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THJK AKttUB. TUESDAY. AUG. 4, 191.
1$ FESTIVE ATTIIiE
Detroit-Welcomes Her Guests
- of the Grand Army.
8KEAT DATS FOB THE BOYS IN BLUE
Tfky Throng the Town Vntil the Natives
Think of Moving; Ont to Make Room
fcme Distinguished Leaders Who Are
Present The Veterans Reminded of
' Others Who Do Not Answer Roll-Call
The Grand Parade and Some of Its
Features Encampment Politics.
DETHOIT, Aug. 4. This city was fairly
radiant yesterday morning with the na
tional colors. It was difficult to find &
store or residence, particularly in the cen
tral part of the city, that had not add. si
Something to the wealth of decoration in
which Detroit was
arrayed. From ev
ery point of vant
age the national
ensign waved 'in
the breeze; in store
windows the por
t raits f Grnt,
and others of the
leaders of the .boys
in bine in that GEM. w. c. VEAZET.
time that tried men's souls, were visible
wreathed in evergreen with the red, white
and blue of old glory mingled
therewith. The city Rnd national build
ings were f laborately decornted, and
altogether, in this matter the City of
the Straits had "done herself proud."
The Steady Tramp of the Yet.
The swarm of old soldiers which had le
gun to spread itself over the city in the
morning, as reported in these dispatches,
continued during the afternoon and until
this morning. So rapidly and in such
numbers did they come that it be
gan to be a question. whether
the residents would not have to
to move over to Windsor and give the vis
itors the whole cify. The reception com
mittee was a hard-worked body, but it
did its duty manfully, and as fast as the
delegations arrived they were sent to their
quarters, everything working smoothly
and harmoniously. One citizen counted
fifteen bands at the head of the same num
ber of bodies of U. A. II. men pxss up the
street in an hour.
Some IHstingnUhd Visitor.
Around the railway station were gath
ered thousand of veterans awaiting the
arrival of their leaders of old. Many
thought sorrowfully of the tact that
neither of the three great leaders would
le here. Grunt had gone. Sheridan hod
gone, and now the one who was probably
MTOTTGAN- fOLniKKS M.mTHEVT.
more warmly loved than cither of the oth
ers, "Old Tecum p,r' was in his "window
less palace of rest." No more would his
rugged lace light up with a smile as he
paw the faces eater to welcome him.
Among the arrivals, however, were a
number whose war records, though less
distinguished, were equally honorable,
and whm their old comrades in the
ranks delighted to greet with cheers.
Gen. VeRK'y came in; " did Secretary of
War IVoctor. and Quartermaster General
Batchelder; then thtrc was ex-Presideut
Hayes, Gen. Fairlianks, Gen. Alger, and
many others less well ku;..va.
Received Curdial Welcomes.
And they all received the most cordial
welcomes. The old soldiers having been
deprived of the greatest of their leaders
turn naturally to those who did their
duty well, though in less conspicuous
positions. Whenever ary of tbe above
named gentlemen were recognized a cheer
went up while the vets crowded forward
to shake fcuiid.-.. So yesterday was passed.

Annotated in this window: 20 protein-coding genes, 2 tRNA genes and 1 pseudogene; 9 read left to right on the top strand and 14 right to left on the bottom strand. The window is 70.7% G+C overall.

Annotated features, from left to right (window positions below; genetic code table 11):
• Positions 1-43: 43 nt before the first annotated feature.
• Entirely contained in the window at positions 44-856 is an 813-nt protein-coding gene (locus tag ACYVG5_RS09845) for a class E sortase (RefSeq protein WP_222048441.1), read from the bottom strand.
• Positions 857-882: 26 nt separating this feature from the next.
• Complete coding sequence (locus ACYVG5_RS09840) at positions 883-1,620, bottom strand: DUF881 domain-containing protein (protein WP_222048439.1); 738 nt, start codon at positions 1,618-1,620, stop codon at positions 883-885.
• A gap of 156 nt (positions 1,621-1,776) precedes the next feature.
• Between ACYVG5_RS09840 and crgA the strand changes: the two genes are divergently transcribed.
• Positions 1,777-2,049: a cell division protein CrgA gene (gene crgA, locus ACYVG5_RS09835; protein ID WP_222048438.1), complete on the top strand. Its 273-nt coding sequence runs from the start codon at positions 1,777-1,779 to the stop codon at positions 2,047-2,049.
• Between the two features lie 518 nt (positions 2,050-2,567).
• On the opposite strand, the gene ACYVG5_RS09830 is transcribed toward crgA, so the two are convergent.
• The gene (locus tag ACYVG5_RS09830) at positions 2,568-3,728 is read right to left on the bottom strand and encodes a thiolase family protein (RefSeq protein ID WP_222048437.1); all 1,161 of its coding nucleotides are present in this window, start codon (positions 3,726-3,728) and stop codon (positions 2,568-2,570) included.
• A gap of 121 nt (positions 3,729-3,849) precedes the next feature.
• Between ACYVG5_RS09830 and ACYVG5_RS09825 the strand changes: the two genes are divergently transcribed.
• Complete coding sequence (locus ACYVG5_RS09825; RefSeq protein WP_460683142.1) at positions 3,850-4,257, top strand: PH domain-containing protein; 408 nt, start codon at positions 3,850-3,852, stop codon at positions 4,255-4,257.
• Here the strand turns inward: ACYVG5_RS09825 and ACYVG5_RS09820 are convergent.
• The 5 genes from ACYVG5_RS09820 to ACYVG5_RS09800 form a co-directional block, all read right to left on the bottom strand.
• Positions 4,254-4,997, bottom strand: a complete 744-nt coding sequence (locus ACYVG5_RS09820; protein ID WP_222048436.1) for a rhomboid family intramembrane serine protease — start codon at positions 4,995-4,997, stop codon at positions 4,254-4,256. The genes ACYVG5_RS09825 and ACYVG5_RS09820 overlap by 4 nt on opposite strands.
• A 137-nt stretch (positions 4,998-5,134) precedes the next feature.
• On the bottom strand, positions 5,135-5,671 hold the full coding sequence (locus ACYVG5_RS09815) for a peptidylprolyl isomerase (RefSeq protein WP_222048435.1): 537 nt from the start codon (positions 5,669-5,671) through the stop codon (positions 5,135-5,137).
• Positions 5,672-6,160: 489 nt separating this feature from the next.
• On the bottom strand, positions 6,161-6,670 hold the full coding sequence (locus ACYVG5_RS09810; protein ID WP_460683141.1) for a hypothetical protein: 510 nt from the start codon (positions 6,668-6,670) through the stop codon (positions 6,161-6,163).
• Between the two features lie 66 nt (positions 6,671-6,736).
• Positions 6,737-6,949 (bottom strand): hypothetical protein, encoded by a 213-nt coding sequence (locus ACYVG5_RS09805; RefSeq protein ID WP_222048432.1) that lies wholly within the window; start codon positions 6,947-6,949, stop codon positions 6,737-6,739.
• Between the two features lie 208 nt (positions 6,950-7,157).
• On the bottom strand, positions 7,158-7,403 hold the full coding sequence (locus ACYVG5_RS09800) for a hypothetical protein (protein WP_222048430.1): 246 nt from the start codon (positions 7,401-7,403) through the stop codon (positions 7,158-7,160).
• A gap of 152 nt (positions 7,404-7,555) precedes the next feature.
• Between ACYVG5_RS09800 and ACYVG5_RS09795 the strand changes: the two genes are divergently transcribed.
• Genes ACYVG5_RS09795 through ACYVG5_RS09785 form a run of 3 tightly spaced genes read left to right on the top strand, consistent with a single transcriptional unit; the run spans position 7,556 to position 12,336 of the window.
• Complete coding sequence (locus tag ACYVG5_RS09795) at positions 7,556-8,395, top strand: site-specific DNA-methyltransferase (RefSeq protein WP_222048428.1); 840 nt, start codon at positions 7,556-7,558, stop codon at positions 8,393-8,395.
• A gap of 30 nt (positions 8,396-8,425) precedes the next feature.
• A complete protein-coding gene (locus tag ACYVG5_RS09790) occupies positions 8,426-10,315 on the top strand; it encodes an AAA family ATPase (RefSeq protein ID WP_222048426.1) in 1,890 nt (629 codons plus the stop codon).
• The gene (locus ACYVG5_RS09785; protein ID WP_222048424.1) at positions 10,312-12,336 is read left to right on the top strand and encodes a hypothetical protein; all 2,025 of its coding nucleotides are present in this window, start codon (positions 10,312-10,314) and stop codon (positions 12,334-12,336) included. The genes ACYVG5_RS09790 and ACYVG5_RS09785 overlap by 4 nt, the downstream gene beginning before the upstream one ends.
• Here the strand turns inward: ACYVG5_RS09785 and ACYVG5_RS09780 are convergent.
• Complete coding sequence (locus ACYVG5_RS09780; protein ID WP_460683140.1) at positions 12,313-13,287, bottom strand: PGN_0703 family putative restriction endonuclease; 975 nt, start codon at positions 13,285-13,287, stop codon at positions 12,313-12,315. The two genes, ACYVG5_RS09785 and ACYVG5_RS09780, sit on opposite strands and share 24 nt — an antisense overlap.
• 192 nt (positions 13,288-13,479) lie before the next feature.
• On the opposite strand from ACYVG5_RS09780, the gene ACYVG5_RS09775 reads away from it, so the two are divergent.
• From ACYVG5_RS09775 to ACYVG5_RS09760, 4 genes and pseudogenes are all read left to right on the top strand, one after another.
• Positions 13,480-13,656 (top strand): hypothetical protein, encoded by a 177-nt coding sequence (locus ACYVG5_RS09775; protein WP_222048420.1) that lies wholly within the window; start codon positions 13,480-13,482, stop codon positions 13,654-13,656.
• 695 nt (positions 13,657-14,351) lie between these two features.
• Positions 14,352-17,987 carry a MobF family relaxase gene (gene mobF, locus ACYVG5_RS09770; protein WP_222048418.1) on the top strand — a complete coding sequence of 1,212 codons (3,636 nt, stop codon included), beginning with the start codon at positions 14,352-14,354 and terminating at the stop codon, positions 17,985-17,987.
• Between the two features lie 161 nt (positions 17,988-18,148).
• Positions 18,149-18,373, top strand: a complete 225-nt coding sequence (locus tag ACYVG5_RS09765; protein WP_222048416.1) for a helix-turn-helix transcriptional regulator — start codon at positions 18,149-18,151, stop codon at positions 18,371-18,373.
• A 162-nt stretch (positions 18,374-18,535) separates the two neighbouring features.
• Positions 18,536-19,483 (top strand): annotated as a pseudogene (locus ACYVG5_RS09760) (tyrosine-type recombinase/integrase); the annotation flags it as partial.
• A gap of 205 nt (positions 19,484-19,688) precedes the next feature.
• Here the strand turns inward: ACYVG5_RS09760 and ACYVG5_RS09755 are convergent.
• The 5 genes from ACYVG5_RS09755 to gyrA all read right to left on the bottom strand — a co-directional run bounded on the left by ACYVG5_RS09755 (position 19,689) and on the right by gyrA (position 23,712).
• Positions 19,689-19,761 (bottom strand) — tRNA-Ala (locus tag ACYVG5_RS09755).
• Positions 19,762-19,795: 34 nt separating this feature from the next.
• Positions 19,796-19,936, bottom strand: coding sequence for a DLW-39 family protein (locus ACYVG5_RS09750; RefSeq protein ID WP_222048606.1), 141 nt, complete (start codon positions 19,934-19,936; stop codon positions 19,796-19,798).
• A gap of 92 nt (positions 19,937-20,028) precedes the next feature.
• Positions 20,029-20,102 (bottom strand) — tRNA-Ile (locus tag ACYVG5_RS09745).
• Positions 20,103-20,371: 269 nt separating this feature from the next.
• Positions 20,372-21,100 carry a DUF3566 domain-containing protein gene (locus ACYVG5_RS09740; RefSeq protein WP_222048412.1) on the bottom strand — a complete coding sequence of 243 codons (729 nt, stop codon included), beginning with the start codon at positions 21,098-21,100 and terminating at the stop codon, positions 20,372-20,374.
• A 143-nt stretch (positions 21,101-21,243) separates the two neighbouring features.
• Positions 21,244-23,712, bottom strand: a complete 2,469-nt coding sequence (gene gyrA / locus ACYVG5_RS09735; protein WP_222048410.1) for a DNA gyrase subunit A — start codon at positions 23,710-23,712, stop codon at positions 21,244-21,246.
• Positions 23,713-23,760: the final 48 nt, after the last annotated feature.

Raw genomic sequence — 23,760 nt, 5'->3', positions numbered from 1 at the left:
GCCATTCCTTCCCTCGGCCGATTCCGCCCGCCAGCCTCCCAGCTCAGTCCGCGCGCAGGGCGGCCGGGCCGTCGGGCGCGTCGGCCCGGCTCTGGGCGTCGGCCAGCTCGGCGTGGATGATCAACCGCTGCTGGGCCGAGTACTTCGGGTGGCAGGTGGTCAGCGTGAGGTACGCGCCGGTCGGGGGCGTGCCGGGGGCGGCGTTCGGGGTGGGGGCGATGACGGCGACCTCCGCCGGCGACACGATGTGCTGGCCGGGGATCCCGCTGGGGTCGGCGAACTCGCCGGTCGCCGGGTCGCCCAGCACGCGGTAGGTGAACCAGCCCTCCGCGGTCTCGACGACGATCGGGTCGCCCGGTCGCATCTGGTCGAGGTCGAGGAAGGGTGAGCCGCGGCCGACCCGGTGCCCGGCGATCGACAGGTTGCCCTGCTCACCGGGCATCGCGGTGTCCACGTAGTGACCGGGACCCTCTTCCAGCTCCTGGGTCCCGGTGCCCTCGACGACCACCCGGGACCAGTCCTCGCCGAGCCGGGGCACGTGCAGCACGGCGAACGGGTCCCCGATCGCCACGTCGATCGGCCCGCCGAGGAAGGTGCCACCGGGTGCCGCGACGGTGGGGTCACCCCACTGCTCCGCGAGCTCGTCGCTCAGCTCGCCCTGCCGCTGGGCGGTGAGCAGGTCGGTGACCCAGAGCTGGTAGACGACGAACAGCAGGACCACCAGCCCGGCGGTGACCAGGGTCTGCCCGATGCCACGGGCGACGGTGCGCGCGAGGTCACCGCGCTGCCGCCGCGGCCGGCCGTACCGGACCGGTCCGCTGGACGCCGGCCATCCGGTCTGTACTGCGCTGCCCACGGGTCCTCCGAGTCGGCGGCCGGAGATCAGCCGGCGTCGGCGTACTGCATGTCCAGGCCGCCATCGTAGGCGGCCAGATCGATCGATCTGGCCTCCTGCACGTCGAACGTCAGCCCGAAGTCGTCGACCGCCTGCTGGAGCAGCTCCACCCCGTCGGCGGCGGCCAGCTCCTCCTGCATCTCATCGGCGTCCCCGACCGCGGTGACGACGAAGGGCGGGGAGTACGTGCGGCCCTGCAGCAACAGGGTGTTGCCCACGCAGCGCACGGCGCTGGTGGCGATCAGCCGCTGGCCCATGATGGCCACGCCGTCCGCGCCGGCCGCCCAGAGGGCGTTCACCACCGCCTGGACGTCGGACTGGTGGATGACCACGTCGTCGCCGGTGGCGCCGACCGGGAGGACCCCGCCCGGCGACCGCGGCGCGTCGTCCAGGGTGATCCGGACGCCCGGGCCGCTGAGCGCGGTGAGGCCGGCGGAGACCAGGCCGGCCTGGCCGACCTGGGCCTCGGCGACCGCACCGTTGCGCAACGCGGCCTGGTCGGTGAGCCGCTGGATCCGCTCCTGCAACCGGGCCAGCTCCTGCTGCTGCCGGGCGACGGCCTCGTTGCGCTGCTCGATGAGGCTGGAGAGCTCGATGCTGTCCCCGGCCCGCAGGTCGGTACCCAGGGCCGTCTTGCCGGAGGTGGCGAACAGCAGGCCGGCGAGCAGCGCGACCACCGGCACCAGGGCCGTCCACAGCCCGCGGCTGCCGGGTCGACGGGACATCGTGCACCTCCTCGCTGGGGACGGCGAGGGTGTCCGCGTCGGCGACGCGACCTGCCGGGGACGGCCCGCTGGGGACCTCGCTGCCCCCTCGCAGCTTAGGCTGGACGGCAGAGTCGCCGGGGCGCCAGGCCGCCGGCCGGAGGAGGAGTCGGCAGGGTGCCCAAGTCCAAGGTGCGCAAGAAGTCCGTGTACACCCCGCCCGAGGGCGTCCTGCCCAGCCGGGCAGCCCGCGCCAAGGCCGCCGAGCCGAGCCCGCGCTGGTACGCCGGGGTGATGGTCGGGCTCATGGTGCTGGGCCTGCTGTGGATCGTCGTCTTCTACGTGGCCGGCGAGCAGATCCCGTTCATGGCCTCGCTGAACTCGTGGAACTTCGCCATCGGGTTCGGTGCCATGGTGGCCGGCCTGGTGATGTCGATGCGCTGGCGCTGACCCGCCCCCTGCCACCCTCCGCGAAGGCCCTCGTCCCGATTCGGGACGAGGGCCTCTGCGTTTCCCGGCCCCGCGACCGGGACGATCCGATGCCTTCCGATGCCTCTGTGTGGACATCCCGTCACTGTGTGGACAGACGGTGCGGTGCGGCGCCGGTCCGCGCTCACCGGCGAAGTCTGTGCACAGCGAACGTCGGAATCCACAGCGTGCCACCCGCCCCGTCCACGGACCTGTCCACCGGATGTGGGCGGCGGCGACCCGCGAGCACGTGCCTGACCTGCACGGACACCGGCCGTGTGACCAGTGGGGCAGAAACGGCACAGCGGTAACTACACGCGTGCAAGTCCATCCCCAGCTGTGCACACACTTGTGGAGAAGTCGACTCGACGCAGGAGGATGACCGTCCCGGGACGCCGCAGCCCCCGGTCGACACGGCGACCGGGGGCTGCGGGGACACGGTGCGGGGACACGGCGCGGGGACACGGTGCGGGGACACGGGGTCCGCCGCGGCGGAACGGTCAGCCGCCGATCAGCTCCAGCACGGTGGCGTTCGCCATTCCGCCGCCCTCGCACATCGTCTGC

There were new arrivals every hour; there
."werejmeetings of old comrades men who
drank from the same canteen." There
were greetings of the men who have the
right to put a high military title to their
names, and equally warm greetings if not
so noisy, of those, who had simply stood
shoulder to shoulder in battle, risking
their lives that a nation might not. go
down in disunion. -
"THE BOYS ARE MARCHING."
A Parade That ltroaght to Memory the
H iotwrin 4 (tie of '65.
So the day passed and the night wore on,
informal reunions taking place all over
the city until the tired visitors sought
their camps aud lay down to the rest
needed before the parade of today. 'AH
night tbe trains continued to empty
thousands more veterans, and it was kept
tip during the early morning. The honr
to start on tbe parade was 10:30 and tbe
morning was musical with the strains of
dozens of bands and noisy with the rat-tat-tat
of innumerable drum corps as tbe
different bodies marched to tbe positions
thsy were to occupy. All ready, the pro
cession, headed by the Illinois veterans,
who had been assigned the right of the
line, began its tramp of live miles
through street gay with bnnting and
lined with well, ten of thousands of
spectators, who cheered the marchers
without ceasing, so that it is almost liter
ally true that it was one continuous cheet
from beginning to eud.
Vraudest Display on Record.
There is no dissent to the statement that
it was the grandest .display the G. A. R.;
ever made. Estimates of the number in
line are out of the question at this time,!
but there was a whole lot of 'em. In equip
ment the parade went beyond any of for
mer yem-s. Many posts had new uni
forms made, and t he entire organization
had never been in better shape to make a
grand public demonstration. Several um
brella brigades were a novel feature of the
procession. The George H. Thomas post,
f Chicago, had '500 -men in line, with
uniqusvumt rellac which fitted togethec'to
form a moDrteT flag of the United States,
covering th. autire post. One of the Phil
adelphia posts had 400 meu with umbrel
las, each of which having a portion of the
battle of Gettysburg printed upon it, and
when all were in line the combined effect
was a representation of the famous fight.
Bird's-Eye View of Lake Superior.
The Sault Ste. Marie post presented a
bird's-eye ew of Lake Superior with the
names in re 1 of tbe cities along the shore
from which posts are present. These posts
formed the Lake Superior battalion, and
they hailed from every important town
along the stores of the great lake. There
was no end of bands. Five of Chicago's
best bands, four from St. Louis, five from
Boston, and the same number from Phil
adelphia wre in Hdc, and every city of
any importance from Maine to California
was represented by at least one band. A
platoon of police led the way for the pa
rade and immediately following came the
commander in-chief and his staff, then the
The Other Departments.
The other departments marched in the
following crder:. - Wisconsin. Pennsyl
vania, Ohio, New York, Connecticut,
Massachuset ts, New Jersey, Maine, Cali
fornia, Rhcde Island, New Hampshire,
Vermont, Potomac, Virginia, Maryland,
Nebraska, Iowa, Indiana, Colorado and
Wyoming, Kansas, Delaware, Minnesota,
Missouri, Oregon, Kentucky, West Vir
ginia, Sout a .i Dakota, Washington and
Alaska, Arkansas, New Mexico, Utah,